Books – White Sand, White Sand Vol 2

Author – Brandon Sanderson

On the planet of Taldain, the legendary Sand Masters harness arcane powers to manipulate sand in spectacular ways. But when they are slaughtered in a sinister conspiracy, the weakest of their number, Kenton, believes himself to be the only survivor. With enemies closing in on all sides, Kenton forges an unlikely partnership with Khriss — a mysterious Darksider who hides secrets of her own. – Goodreads Synopsis

(This review covers both Vol 1 and Vol 2)

Graphic Novels

I have never read a graphic novel or a comic book in my life; this was my first introduction into that world. At first, it took me a few minutes to get the hang of the order that I should read things in next. With panes being on all sides it looked like some scenes should go first, but are in an awkward position and should actually be read after. I was confused in the first few moments with the speech bubbles, and the order that I should read them. Once I got that down, everything began to flow pretty smoothly.

Cosmere

Being in part of Brandon Sanderon’s Cosmere universe, I knew that I had to get around

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to reading this series eventually. I waited until I get get all of the hardcovers to add to my Sanderson collection. There are a few hints that link this story to the cosmere as a whole, with some shard name dropping that might be missed if you do not know what the name is already.

However, the story does feel a bit rushed. I suspect this is because a graphic novel is not the normal length of the bricks that Brandon is usually writing. (Oathbringer was 1248 pages!) There are scenes that just hop around back to back, which is almost just as fast as the action that is happening to push the plot forward at breakneck speed. (I wasn’t even wearing a seatbelt!) I much prefer the tomes where I can read through at a leisurely place up until the Sanderson avalanche.

Dialogue

It seems that with graphic novels, dialogue is where the bulk of the story needs to be told. The art is what will have to drive some of the world building and narration that is usually found in the more typical book format. Once you get that rhythm down of reading the speech bubbles, the dialogue plays out a lot more naturally.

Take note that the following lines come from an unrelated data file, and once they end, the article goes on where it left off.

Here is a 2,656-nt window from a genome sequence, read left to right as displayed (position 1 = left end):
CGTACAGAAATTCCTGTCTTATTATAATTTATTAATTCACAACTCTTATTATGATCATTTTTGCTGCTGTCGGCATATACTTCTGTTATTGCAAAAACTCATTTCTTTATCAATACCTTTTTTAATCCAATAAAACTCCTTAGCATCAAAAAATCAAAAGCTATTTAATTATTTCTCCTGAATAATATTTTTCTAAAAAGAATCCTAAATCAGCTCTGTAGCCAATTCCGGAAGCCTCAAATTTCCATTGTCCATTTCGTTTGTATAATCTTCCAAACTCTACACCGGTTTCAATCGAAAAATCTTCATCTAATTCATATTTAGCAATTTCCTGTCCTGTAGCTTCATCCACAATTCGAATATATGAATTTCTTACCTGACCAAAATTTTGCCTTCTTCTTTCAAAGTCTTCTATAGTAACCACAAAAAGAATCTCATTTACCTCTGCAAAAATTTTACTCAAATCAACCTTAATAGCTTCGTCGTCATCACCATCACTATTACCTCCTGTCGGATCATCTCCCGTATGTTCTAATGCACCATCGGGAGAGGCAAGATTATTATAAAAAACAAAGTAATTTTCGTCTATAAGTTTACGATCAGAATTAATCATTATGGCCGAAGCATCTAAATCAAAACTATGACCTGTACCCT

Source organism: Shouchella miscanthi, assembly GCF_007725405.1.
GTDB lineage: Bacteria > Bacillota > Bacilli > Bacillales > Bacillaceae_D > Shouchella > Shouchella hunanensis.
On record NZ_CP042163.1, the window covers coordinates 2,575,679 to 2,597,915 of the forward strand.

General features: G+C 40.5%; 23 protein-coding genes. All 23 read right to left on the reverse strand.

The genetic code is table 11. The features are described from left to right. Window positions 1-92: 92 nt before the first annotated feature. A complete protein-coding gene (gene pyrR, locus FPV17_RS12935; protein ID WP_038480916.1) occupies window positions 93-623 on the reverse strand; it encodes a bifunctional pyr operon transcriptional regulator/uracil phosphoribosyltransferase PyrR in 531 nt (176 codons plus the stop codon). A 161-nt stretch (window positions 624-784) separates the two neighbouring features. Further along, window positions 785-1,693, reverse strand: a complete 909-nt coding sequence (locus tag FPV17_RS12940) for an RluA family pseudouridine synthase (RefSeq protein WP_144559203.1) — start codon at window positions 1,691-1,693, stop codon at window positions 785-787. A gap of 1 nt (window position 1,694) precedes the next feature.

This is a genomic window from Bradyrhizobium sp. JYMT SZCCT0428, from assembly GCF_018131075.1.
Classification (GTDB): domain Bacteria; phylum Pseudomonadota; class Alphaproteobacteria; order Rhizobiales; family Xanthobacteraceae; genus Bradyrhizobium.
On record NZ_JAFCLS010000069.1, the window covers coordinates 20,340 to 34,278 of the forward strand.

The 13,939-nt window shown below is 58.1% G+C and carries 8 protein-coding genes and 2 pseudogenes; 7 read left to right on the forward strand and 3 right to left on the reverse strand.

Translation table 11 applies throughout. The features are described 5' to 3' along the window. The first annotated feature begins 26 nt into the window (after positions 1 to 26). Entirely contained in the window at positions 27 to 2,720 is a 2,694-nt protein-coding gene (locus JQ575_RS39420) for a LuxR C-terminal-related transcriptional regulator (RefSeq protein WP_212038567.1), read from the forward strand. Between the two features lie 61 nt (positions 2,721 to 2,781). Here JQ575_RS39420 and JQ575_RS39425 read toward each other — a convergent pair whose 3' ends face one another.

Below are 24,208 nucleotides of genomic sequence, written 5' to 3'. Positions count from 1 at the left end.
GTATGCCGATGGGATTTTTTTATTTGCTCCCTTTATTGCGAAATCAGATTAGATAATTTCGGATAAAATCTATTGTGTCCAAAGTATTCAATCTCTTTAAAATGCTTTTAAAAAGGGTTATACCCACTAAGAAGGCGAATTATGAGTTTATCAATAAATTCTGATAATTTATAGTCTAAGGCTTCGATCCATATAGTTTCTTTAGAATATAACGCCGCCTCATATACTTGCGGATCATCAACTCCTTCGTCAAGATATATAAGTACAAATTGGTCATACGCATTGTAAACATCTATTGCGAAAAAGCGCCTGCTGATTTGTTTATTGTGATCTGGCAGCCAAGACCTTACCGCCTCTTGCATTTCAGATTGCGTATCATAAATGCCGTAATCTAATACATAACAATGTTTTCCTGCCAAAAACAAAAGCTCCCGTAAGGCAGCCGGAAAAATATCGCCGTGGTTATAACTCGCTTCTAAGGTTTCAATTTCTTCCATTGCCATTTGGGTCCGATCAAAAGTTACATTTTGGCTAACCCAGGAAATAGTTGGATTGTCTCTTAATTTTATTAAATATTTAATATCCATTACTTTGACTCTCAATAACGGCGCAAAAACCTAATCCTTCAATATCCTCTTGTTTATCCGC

Magic

The magic system in this novel fits right in line with how Brandon Sanderson usually does things. It is crafted well, and always with some sort of limitation. This limitation happens to be when you use the Sand Powers (OoOoOo) it also dehydrates your body.

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Art

The art in this graphic novel seems to be done very well. I do not have any other graphic

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novels to compare to, but it did enhance the storytelling. The art perfectly captures the fight scenes to add that extra flair. The magic system is visually appealing and is a perfect choice to be captured in this type of media form.

Vol 2

Right at the end of Vol 2, the art direction suddenly shifts with no notice. It is like they stopped and hired someone else in the middle of putting together this novel. It did not really break the story for me, but it makes it seem like something definitely went wrong during the project plan. The characters you have seen for the past volume and a half are now looking a little bit different.

I enjoy the main character Kenton, but I feel like even though he lost everything at the beginning of Vol 1, he has not lost much since then. Every fight he somehow manages to come out on top with some new type of mastery. He is crossing into “Mary-Sue” territory at that point. For whatever sadistic reason, we enjoy seeing people fail before they make it.

All in all it is a good additional to the cosmere, and there are similarities between the magic systems. You can tell how the investiture is connected, and you get to meet someone who has been on other worlds before!


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